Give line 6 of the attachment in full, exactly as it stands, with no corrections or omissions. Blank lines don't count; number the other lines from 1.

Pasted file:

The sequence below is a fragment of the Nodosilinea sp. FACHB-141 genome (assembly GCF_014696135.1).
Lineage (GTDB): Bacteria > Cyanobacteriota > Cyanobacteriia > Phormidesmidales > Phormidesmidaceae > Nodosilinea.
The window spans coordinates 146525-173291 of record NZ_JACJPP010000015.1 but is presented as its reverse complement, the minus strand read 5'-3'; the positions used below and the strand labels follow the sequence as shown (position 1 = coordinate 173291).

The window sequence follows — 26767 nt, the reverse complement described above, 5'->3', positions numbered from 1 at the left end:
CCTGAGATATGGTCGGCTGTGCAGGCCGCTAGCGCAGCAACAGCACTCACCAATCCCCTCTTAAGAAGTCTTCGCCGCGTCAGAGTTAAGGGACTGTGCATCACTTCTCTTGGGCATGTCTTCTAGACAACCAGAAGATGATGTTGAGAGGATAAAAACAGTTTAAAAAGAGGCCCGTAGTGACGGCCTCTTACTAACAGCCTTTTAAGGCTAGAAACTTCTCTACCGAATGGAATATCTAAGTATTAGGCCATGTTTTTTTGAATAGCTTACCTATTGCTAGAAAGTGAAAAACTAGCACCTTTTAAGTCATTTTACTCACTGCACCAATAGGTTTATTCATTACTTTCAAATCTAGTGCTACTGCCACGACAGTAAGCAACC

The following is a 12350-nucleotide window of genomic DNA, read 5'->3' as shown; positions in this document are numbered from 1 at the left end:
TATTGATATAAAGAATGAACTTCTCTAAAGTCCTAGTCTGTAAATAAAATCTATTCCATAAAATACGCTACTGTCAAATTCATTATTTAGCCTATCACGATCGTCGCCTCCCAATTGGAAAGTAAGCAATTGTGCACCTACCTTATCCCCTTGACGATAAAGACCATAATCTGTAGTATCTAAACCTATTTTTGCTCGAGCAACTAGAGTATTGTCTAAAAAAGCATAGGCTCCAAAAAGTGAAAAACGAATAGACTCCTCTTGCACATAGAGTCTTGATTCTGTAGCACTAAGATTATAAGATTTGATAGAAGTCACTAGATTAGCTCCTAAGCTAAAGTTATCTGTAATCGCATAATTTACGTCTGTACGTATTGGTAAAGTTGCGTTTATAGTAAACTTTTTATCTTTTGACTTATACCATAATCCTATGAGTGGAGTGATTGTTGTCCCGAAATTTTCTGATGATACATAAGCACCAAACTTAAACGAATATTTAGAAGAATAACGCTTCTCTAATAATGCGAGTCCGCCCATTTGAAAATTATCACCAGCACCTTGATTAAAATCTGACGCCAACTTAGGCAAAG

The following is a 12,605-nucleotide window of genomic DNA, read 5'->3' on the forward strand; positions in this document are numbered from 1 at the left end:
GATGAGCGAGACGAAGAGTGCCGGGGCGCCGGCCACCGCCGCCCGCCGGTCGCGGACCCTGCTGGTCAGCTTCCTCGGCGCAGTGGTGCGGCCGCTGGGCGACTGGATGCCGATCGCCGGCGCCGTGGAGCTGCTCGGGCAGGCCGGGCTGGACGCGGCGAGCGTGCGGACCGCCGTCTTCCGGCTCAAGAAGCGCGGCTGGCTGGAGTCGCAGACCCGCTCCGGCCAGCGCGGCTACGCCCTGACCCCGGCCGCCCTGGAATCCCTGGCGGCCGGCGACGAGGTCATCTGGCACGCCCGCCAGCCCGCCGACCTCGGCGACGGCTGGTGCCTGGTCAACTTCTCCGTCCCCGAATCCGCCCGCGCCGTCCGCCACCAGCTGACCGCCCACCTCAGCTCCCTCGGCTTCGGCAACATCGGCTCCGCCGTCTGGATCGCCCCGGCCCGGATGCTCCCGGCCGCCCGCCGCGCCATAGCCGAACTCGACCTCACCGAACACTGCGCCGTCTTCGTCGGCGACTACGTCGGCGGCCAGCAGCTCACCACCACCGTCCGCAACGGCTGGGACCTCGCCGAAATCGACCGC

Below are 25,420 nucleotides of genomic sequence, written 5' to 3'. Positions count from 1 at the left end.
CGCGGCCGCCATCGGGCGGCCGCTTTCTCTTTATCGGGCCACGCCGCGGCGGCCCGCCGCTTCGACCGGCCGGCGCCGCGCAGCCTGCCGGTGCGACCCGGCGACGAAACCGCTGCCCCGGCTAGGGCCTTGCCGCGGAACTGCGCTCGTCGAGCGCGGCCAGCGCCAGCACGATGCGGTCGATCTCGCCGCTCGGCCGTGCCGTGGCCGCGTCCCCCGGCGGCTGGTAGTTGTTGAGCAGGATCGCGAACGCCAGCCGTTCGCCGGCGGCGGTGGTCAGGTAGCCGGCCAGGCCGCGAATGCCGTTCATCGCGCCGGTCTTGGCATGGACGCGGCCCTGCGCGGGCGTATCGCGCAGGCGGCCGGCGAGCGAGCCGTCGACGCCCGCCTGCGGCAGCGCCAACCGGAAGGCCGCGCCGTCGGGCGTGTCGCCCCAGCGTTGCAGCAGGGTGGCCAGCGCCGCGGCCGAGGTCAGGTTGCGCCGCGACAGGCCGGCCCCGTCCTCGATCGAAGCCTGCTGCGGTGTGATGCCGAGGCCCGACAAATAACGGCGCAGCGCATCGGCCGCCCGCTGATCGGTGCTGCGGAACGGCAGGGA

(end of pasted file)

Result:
The following is a 12350-nucleotide window of genomic DNA, read 5'->3' as shown; positions in this document are numbered from 1 at the left end: